Annual MembershipAssociation / Dues / InsuranceLouisianaAAAAA $1,050AAAA $900AAA $750AA $600A $450Arkansas7A $1,5006A $1,3505A $1,2004A $1,0003A $7002A $5001A $350TennesseeAAA $250 $250AA $200 $200A $150 $150Kentucky$800-$1,400 depending on school sizeMississippi$0.25 per student (all students)GeorgiaAAAAAA $360 $625AAAAA $300 $825AAAA $240 $425AAA $210 $375AA $180 $270A $120 $220Amount taken from playoff gamesAssociation Pct.Louisiana 10Georgia 12North Carolina 15Arkansas 20 (1st round)South Carolina 20Alabama 24Florida 25Kentucky 25Arkansas 30 (after 1st round)Mississippi 30Tennessee 50 percent
In its first football playoff game of the year, McMinn County High School took in more than $20,000. The Cherokees, however, kept less than $5,000.
Bradley Central, the visiting team, will receive a check in the neighborhood of $5,100. McMinn, after paying for security last Friday, will get $4,600.
"Thing about that is if we're lucky enough to win on Friday [vs. Murfreesboro Riverdale], it might be enough to pay the bill for a trip to Middle Tennessee somewhere," McMinn coach Bo Cagle said.
The Tennessee Secondary School Athletic Association will receive a check in the amount of $10,500 and will get half the gate from every round-of-32 playoff game last week and subsequent games leading into the championship series Nov. 29-Dec. 1 at Tennessee Tech University. In return, the TSSAA provides trophies/plaques to the participants and pays the officials and their mileage and meals.
Fifty percent is by far the largest amount taken by any association in the Southeast, 20 percent higher than No. 2 Mississippi. Arkansas takes 20 percent from first-round games and 30 percent from subsequent rounds. Georgia takes 12 percent and Alabama 24 percent, but Alabama last year shared a $1.2 million windfall with its member schools and waived last year's school dues for the 20th consecutive year.
Although administrators were reluctant to discuss exact amounts, Boyd-Buchanan might have made enough from its home win over Rockwood last Friday to finance its road trip to Oneida this week. That is about $800 for a bus, $400 for a pregame meal -- it's three-plus hours to Oneida -- and at least $100 for gas to take a smaller bus for team trainers, physicians, statisticians and other team personnel. Conversely, Rockwood might have made enough to pay for its trip to Boyd-Buchanan.
Silverdale Baptist was on the road to Hampton and spent in the neighborhood of $1,500 -- $1,000 for a bus and $500 for a pregame meal. On the return trip after a lopsided win, the bus pulled in at a McDonald's and the players paid for their own meals.
It isn't that coaches expect to fund their programs, although that has been done in the past. They just don't wish to flirt with bankruptcy. In responding to a request for an opinion on the TSSAA playing travel expenses for Sullivan South's first-round trip to Columbia Central, Baylor coach Phil Massey said he'd gladly surrender the Red Raiders' 25 percent share of the gate if the TSSAA would pay the team's travel expenses to Memphis University School.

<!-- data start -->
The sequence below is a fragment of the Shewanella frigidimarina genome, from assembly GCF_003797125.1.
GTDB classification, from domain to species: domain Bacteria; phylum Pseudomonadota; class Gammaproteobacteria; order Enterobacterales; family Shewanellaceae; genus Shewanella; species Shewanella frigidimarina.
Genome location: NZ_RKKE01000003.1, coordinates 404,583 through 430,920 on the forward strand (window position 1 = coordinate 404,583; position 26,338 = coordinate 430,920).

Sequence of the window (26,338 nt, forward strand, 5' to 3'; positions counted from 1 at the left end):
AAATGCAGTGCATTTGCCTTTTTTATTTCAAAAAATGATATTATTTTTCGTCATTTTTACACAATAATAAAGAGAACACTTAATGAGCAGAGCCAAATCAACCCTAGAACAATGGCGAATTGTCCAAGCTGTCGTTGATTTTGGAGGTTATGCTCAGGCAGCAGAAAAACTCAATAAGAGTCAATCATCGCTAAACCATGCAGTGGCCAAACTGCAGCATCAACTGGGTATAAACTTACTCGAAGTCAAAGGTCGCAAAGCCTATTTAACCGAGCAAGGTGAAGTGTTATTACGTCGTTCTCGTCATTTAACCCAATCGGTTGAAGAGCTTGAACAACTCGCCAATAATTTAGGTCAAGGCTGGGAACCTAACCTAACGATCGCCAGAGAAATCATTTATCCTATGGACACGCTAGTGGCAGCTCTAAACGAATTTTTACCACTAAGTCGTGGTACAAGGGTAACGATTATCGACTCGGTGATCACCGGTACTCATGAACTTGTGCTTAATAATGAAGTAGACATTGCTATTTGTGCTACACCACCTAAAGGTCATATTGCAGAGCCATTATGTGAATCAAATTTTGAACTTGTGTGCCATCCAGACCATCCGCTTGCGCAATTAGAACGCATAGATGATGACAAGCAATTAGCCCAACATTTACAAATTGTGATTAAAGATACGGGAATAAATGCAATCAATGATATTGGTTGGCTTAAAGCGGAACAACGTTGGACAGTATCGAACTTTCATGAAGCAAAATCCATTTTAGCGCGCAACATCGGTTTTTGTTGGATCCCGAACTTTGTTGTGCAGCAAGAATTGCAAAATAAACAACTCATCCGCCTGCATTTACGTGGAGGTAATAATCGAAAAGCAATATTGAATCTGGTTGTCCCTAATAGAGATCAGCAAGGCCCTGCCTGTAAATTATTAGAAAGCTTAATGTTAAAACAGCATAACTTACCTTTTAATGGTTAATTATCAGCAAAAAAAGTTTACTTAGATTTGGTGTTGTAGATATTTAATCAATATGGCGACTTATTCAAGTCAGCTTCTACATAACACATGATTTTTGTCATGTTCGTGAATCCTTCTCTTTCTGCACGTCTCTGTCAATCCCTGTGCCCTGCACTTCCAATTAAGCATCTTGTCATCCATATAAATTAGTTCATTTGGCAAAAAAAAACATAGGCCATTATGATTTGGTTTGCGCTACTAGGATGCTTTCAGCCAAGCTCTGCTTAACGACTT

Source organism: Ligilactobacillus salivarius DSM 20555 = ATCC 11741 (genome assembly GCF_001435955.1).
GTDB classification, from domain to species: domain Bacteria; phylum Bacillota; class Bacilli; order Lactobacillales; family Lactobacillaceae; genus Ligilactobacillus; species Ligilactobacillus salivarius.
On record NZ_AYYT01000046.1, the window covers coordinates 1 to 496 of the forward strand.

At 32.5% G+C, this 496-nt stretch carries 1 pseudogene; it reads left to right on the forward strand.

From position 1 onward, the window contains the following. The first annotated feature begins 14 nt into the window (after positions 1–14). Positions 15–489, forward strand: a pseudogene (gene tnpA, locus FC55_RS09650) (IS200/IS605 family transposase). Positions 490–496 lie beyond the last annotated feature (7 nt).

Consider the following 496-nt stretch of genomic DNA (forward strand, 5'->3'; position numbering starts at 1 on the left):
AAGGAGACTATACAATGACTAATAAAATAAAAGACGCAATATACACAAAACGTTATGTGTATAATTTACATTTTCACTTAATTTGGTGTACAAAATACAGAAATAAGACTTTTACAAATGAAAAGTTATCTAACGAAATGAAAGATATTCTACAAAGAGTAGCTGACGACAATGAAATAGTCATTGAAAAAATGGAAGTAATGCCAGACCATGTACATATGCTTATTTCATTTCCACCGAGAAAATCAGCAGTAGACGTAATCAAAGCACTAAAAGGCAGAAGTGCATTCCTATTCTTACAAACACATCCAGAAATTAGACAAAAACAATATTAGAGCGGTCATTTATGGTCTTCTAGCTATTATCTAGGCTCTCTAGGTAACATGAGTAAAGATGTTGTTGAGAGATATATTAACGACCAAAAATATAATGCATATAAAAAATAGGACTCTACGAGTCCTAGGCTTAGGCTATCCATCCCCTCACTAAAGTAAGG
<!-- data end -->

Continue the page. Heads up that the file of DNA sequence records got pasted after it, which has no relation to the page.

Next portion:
"Nobody goes into the playoffs thinking they're going to make money," he said.
Everything fell right in 2007 for South Pittsburg -- playing at home each round to the championship -- and the Pirates cleared $15-$20,000. This year they played a first-round game at home but are on the road the rest of the Class 1A series.
Last week before that home game against Columbia Academy, Pirates coach Vic Grider said, "We'll be lucky to make $1,000," and there wasn't much of a crowd for his team's 76-21 victory.
This week, a trip to Gordonsville, South Pittsburg is estimating expenses of $2,200.
Last year the TSSAA made $776,525 from the football playoffs, down from the $803,356 listed on the association's 2010 financial report. All of that, according to association officials, was eaten up by catastrophic insurance fees, which are about $850,000 according to TSSAA assistant executive director Matthew Gillespie.
Still, that 50 percent of the gate grates on coaches.
"They take too much percentage from playoff games. It's the highest of any of the surrounding states," Bledsoe County's Jason Reel said.
"[The] percentage TSSAA gets from playoffs [is] too much!" Central's John Allen added.
Their comments were echoed by many of the area coaches.
Tennessee's catastrophic insurance policy is provided by Loomis & LaPann, Inc., of Glens Falls, N.Y. The subsidiary of Glens Falls National Bank and Trust deals with 10 other state high school associations, but spokesman Greg Joly declined comment on fees paid by the TSSAA or a comparison of charges to the TSSAA with other state associations. Other states represented by Loomis & LaPann include Arkansas, Colorado, Hawaii, Idaho, Ohio, Oklahoma and West Virginia.
TSSAA officials like to counter comments about their 50 percent footballl playoff take with the association's membership dues, which are $250 for AAA schools, $200 for AA and $150 for Class A, but those dues are doubled for catastrophic insurance, meaning they actually are $500, $400 and $300. Too, the TSSAA charges each school $5 per football player, also for catastrophic insurance.
Georgia's membership dues are similar. With insurance dues included, AAA schools pay $585, AA schools $450 and Class A schools $340. Mississippi charges 25 cents student.
Too, Alabama, Arkansas, Florida, Georgia, Kentucky, Louisiana, Mississippi, North Carolina and South Carolina pay mileage for the traveling teams in the playoffs, Georgia up to $5 per mile one way and Alabama up to $7 per mile one way.
Contact Ward Gossett at email@example.com or 423-886-4765.